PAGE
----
Sallie Mae Bank review: high APYs, no monthly fees

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  • Sallie Mae Bank (Member FDIC) is an online bank that offers savings accounts, a money market account, and CDs.
  • The SmartyPig savings account lets you name individual savings goals and set deadlines.
  • The bank doesn’t have a checking account, so you’ll have to transfer funds to an external bank account to access your savings, which could take a couple business days.
  • Sallie Mae pays competitive rates on its savings and money market accounts, but you can find better CD rates elsewhere.
  • See Business Insider’s picks for the best CD rates »

You might like Sallie Mae if you:

  • Are comfortable banking digitally
  • Want to earn a competitive APY on a savings and money market account
  • Want a savings account that lets you save for individual goals
  • Prefer a money market account that comes with paper checks

You might not like Sallie Mae if you:

  • Aren’t comfortable banking digitally
  • Want to open a checking account
  • Are looking for the highest rate on a CD
  • Don’t have $2,500 to open a CD
  • Need to deposit cash
  • Think you may need access to your savings quickly
  • Prefer a money market account that comes with a debit card

The bottom line: Sallie Mae’s savings and money market accounts pay high rates and charge low fees, but its CDs are less competitive.

  • Details
  • Pros & Cons

    • Rate decreases when your balance hits $2,500.01, $10,000.01, and $50,000.01
    • Interest compounded daily, paid monthly
    • FDIC insured
    Pros
    • High APY
    • Save for separate goals
    • No minimum opening deposit
    • No monthly service fees
    Cons
    • APY decreases as your balance increases
    • No way to deposit cash
    • Must transfer funds to external bank account to access money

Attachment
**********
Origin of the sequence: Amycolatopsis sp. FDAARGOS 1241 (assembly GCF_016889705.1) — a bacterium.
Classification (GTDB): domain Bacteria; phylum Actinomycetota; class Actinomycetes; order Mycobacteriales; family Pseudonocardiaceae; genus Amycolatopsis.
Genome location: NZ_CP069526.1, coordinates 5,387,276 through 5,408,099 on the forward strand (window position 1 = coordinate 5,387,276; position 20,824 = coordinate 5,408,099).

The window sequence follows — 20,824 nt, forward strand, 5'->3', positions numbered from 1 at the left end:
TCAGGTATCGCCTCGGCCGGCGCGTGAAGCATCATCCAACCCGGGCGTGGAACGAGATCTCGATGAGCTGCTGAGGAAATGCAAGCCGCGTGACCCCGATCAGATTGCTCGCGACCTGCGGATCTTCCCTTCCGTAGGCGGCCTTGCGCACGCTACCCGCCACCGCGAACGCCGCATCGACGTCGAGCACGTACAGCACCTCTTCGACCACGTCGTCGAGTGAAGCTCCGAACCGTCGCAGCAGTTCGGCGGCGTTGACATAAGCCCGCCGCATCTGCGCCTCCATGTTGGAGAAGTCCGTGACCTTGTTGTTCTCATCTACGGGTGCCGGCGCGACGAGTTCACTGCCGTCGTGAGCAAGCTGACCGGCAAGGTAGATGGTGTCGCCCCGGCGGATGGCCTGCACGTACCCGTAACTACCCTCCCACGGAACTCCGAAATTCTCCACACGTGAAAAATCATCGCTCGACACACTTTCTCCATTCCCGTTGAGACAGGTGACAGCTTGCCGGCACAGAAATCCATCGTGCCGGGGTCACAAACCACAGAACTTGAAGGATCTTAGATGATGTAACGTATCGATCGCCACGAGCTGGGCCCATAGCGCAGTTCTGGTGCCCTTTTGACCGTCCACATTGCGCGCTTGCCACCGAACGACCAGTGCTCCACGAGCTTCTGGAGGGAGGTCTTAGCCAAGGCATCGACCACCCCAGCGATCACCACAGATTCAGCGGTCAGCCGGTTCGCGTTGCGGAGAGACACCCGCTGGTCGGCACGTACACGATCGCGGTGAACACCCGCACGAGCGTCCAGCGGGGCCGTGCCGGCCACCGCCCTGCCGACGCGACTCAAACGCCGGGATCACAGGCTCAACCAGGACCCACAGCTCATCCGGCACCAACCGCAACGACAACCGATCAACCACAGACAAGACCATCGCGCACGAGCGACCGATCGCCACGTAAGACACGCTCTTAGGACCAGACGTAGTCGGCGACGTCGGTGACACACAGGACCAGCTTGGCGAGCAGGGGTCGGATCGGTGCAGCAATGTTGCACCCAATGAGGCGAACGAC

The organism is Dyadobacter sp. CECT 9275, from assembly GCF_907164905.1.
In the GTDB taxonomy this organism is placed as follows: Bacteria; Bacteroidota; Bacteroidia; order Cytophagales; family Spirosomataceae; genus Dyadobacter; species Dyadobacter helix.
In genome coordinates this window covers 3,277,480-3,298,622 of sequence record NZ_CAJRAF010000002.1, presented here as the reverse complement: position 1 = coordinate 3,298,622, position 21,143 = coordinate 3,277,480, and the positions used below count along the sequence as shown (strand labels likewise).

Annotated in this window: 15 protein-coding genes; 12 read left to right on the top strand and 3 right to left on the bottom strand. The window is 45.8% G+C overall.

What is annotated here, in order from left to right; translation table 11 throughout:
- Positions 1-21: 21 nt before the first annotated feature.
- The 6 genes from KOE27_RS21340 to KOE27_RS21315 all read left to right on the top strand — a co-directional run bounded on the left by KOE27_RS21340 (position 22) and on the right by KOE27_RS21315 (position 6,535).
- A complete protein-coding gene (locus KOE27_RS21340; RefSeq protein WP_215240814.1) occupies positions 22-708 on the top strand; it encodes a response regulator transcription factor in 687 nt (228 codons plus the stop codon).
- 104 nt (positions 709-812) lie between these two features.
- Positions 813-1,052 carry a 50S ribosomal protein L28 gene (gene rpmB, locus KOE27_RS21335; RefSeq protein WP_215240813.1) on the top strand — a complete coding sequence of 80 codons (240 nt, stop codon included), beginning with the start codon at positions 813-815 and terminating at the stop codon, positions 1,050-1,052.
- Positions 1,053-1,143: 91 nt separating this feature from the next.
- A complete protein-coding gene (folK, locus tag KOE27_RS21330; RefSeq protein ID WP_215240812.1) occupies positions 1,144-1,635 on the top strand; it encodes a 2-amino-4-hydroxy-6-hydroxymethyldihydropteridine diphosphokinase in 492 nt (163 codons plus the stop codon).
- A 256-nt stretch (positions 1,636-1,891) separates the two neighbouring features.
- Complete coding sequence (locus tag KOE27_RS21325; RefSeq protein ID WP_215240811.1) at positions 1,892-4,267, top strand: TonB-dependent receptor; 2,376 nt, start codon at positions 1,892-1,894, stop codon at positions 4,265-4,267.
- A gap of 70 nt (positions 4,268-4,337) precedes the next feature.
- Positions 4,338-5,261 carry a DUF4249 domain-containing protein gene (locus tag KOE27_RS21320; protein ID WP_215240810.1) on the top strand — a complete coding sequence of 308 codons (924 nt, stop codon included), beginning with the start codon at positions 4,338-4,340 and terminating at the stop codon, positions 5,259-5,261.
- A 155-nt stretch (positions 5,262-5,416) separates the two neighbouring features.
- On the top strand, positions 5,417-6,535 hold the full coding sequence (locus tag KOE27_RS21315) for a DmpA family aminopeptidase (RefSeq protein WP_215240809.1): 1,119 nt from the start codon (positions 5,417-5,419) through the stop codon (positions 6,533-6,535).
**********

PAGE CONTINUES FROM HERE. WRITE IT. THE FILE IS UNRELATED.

The Sallie Mae SmartyPig Account pays high rates on your savings balance. The APY decreases as your balance increases, but even the lowest rate is competitive. You can name separate savings goals, such as “Emergency Savings” or “Travel Fund,” and set deadlines for each goal.

    Sallie Mae also has a High-Yield Savings Account that pays the same rate on all balances, but its rate isn’t quite as high as any of the SmartyPig Account’s rates.

    Depositing and receiving your cash can be a problem with Sallie Mae, though. Because it’s an online bank, there’s no way to deposit cash. And since Sallie Mae doesn’t offer a checking account, you can’t just transfer savings into your checking account and access the funds immediately. You’d have to transfer money to an external bank account, which could take a couple business days.

  • Details
  • Pros & Cons

    • Terms ranging from 6 months to 5 years
    • Early withdrawal penalties: Terms of 12 months or less are charged 90 days simple interest; terms of over 12 months are charged 180 days simple interest
    • Interest compounded daily, paid monthly
    Pros
    • Competitive APY
    • Low-to-standard early withdrawal penalties
    Cons
    • $2,500 minimum deposit
    • No terms under 6 months or over 5 years

     

    You’ll need at least $2,500 to open a CD with Sallie Mae. If you don’t have that much money, you can find a bank that requires less.

    Sallie Mae pays higher rates than you’d earn at a brick-and-mortar bank. The bank pays competitive rates on terms under one year, but as the terms get longer, rates become less competitive.

  • Details
  • Pros & Cons

    • Comes with paper checks, but no debit card
    • Interest compounded daily, paid monthly
    • FDIC insured
    Pros
    • Competitive APY
    • No monthly service fees